Wide Sargasso Sea – No, Andy hasn’t read Jane Eyre. Bite me.

December 31, 2010

No. Seriously, no,  I haven’t read Jane Eyre. Deal with it. Fucksake, I’ve read Wuthering Heights. Is there really another Bronte novel worth reading?

Well, yes, according to my boyfriend, who counts Jane Eyre among his favourite novels – in fact it may even top his list.  He’s got one of those omnibussy things with most if not all of the Bronte novels in it and every couple of years it comes off the shelf and he reads it, cover to cover. And loves it. Obviously.

But me? Never read Jane Eyre. Seen bits of the TV series. Maybe a couple of versions, actually. Might get round to reading it one day.

And yes, Wide Sargasso Sea makes that more likely.

I did not fall for Jean Rhys’s novel the way I fell for Raymond Carver’s short stories, or Paul Auster’s novellas, or the poetry of Thom Gunn’s later years. But it’s an impressive work, beautifully written, cleverly constructed, at times emotionally and morally excoriating. Rhys was annoyed by Jane Eyre (although also, obviously, completely and utterly entranced by it, else why write a prequel?), specifically by the depiction of “mad” Mrs Rochester up in her attic. “Bertha” (Rhys chooses to make that the name Rochester forces upon his first wife – her name, in fact, is Antoinette) has no voice in Bronte’s novel, is little more than a gnashing, ranting, violent plot device to come between Jane and Rochester. My boyfriend (who hasn’t yet read Wide Sargasso Sea, although he’s expressed a certain, dubious interest) tells me Mrs Rochester is given some back story in Jane Eyre – er, apparently it’s made clear her mum was mad, too. Yup. Back story’s an awesome concept, hey.

Having not read Jane Eyre of course I should keep away. I know nothing about the Caribbean in the mid 19th century, either, but it has to be said that after reading Rhys I feel like I know a little bit more. Her depiction of the environment, the culture, the society that existed in those islands at the time is convincing and compelling. Emancipation, the loathing of the freed black population for the “creoles” (a word that seems to have a number of meanings – and having read Rhys I suspect the depiction of Mrs Rochester in the most recent BBC adaptation of Jane Eyre as having light brown skin is incorrect; Antoinette was white), the loathing of the colonial white population for the newly freed (but still very much subjugated) black population and their culture. Weirdly – or perhaps not – Rochester conflates the white creoles with the African population; he has considerable contempt for the blacks (although that doesn’t stop him shagging at least one of them), and he comes to see Antoinette as being tainted by association; her “whiteness” is not the same as his “whiteness”. Some readers will disagree with me, but something Rhys does well I think is to attribute racism to Rochester quite subtly; he’s not 19th century Pauline Hanson, far from it. His racism is not at all blatant. But racist he is – and sexist, and elitist, and authoritarian. Fans of Jane Eyre may well baulk at his depiction here, since as far as I can tell he is presented very sympathetically by Bronte. Rhys cleverly presents almost all of the material depicting Rochester from Rochester’s first-person perspective, allowing him to betray himself – albeit for the most part with decorum, understatement and restraint. Ahem.

Rhys attributes Antoinette’s “madness” to the treatment meted out to her through her trajectory from child to wife. She does it convincingly, too, although these days science would probably concur with Bronte and suggest that what was then called “madness”, and is today called many things, can for the most part be attributed to our genetic heritage. Still, in Part One Rhys skillfully and convincingly relates Antoinette’s mother’s emotional deterioration to her circumstances, and in Part Two, through Rochester’s eyes, does something similar with Antoinette. In fact that Part Two is almost entirely written from Rochester’s perspective, and yet the reader can come to the end and still have immense compassion and understanding for Antoinette’s situation and state of mind, is tribute to Rhys’s talent.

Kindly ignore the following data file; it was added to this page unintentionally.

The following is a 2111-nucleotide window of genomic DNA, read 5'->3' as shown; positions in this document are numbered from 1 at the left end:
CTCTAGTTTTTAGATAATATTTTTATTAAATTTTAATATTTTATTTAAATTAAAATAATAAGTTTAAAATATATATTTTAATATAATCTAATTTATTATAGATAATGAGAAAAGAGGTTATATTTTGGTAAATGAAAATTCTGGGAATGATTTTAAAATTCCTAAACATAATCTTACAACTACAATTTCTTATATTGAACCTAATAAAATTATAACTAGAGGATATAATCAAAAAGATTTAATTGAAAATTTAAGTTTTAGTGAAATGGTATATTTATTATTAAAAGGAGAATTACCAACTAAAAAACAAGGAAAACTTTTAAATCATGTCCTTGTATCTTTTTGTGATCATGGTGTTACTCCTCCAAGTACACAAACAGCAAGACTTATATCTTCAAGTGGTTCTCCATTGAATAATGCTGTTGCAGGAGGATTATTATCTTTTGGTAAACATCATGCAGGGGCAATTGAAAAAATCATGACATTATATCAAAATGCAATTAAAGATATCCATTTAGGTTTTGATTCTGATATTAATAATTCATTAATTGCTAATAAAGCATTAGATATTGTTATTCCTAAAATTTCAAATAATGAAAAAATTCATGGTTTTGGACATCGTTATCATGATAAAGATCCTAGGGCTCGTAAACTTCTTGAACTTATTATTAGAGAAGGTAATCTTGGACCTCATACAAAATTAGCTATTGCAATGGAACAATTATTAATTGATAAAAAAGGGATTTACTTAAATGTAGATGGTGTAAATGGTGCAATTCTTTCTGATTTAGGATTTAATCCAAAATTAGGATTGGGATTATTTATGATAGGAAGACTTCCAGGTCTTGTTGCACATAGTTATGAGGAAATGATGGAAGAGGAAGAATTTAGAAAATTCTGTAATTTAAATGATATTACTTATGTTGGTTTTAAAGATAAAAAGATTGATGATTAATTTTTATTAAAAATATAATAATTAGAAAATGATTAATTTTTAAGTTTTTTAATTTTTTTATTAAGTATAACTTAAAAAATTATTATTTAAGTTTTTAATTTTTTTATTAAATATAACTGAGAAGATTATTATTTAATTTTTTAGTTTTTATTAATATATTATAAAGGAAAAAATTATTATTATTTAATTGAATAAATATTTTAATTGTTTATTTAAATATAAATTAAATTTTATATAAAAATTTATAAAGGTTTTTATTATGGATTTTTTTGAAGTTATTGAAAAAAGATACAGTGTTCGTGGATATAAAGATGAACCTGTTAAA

Part Three – all 10 pages of it – is especially harrowing, and impressive. This is “Bertha”, locked in an attic in Rochester’s English estate. Here is a “mad” woman – and she is clearly deranged, but distressingly has considerable self-awareness of her plight  – who is well aware of how abominably she’s being treated. Lovers of Jane Eyre will presumably find more familiar territory here than in the rest of the book. But it’s also, perhaps, these pages that most ferociously attack the myth of Bronte’s novel. This is no 1800s looney-bin case. This is an intelligent, independent woman, appallingly betrayed, treated like dirt, locked away from the world, an embarrassment, a non-entity, condemned to be regarded as nothing more than a barrier to the happiness of others. It’s appalling, and awesomely sad.

And yet, in the last paragraph, Antoinette holds a candle, shielding the flame,  “and it burned up again to light me along the dark passage”. Is there a glimmer of hope here? The last few lines of DH Lawrence’s Sons and Lovers (which I haven’t read for years) can be “misinterpreted” to give a far more optimistic conclusion than the one the rest of the novel points to. Or so I was told by my lit lecturer more than 20 years ago. Am I grasping at straws in thinking that Antoinette’s flickering candle might point to something more hopeful? Apparently the candle she’s holding in that last paragraph is meant to be the candle that causes a fire of great import in Jane Eyre, but taking Wide Sargasso Sea and considering it as a text alone, independent – as it deserves to be – a light along the dark passage of madness has to be worth something. Doesn’t it?


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